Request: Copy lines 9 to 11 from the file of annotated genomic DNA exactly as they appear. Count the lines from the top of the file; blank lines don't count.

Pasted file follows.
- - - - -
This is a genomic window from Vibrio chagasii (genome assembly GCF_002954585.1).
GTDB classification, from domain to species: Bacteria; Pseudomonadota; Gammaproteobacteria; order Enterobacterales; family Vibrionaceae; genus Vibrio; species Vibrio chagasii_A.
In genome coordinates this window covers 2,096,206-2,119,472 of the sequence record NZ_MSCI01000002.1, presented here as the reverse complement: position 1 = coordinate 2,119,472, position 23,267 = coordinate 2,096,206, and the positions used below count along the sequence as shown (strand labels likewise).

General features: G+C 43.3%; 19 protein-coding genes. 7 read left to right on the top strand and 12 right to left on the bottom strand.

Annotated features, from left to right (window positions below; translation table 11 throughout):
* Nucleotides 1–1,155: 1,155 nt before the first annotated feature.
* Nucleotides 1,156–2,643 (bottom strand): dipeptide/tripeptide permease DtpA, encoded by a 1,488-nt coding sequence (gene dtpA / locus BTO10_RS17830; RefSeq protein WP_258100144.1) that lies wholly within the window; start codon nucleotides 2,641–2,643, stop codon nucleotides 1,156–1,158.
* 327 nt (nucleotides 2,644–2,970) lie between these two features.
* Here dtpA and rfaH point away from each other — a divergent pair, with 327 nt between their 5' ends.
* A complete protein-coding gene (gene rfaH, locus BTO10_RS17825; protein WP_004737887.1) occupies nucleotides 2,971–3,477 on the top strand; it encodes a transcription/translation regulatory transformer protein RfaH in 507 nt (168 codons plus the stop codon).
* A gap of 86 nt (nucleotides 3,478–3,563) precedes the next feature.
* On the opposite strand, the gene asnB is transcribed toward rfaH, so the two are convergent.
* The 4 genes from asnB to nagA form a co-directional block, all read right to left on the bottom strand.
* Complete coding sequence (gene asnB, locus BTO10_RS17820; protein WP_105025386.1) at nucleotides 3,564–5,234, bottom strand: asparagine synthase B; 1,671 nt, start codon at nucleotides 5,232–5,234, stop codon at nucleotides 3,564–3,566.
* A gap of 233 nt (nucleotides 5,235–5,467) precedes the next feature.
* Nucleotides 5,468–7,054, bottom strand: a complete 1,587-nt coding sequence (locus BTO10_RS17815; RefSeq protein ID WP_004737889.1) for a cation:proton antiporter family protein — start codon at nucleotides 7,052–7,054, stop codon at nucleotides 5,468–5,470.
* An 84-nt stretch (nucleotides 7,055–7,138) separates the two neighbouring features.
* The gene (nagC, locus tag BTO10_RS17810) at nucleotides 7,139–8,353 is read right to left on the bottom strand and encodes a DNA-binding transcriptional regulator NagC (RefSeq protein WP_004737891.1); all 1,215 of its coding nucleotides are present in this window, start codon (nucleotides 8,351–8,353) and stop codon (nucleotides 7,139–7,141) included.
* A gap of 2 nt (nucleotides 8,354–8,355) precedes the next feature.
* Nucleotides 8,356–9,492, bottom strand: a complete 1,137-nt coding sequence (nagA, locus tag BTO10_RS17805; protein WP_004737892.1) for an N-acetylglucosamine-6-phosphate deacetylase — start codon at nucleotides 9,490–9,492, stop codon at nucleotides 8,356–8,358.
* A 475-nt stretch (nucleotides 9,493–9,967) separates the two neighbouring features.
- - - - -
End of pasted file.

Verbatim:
* Here dtpA and rfaH point away from each other — a divergent pair, with 327 nt between their 5' ends.
* A complete protein-coding gene (gene rfaH, locus BTO10_RS17825; protein WP_004737887.1) occupies nucleotides 2,971–3,477 on the top strand; it encodes a transcription/translation regulatory transformer protein RfaH in 507 nt (168 codons plus the stop codon).
* A gap of 86 nt (nucleotides 3,478–3,563) precedes the next feature.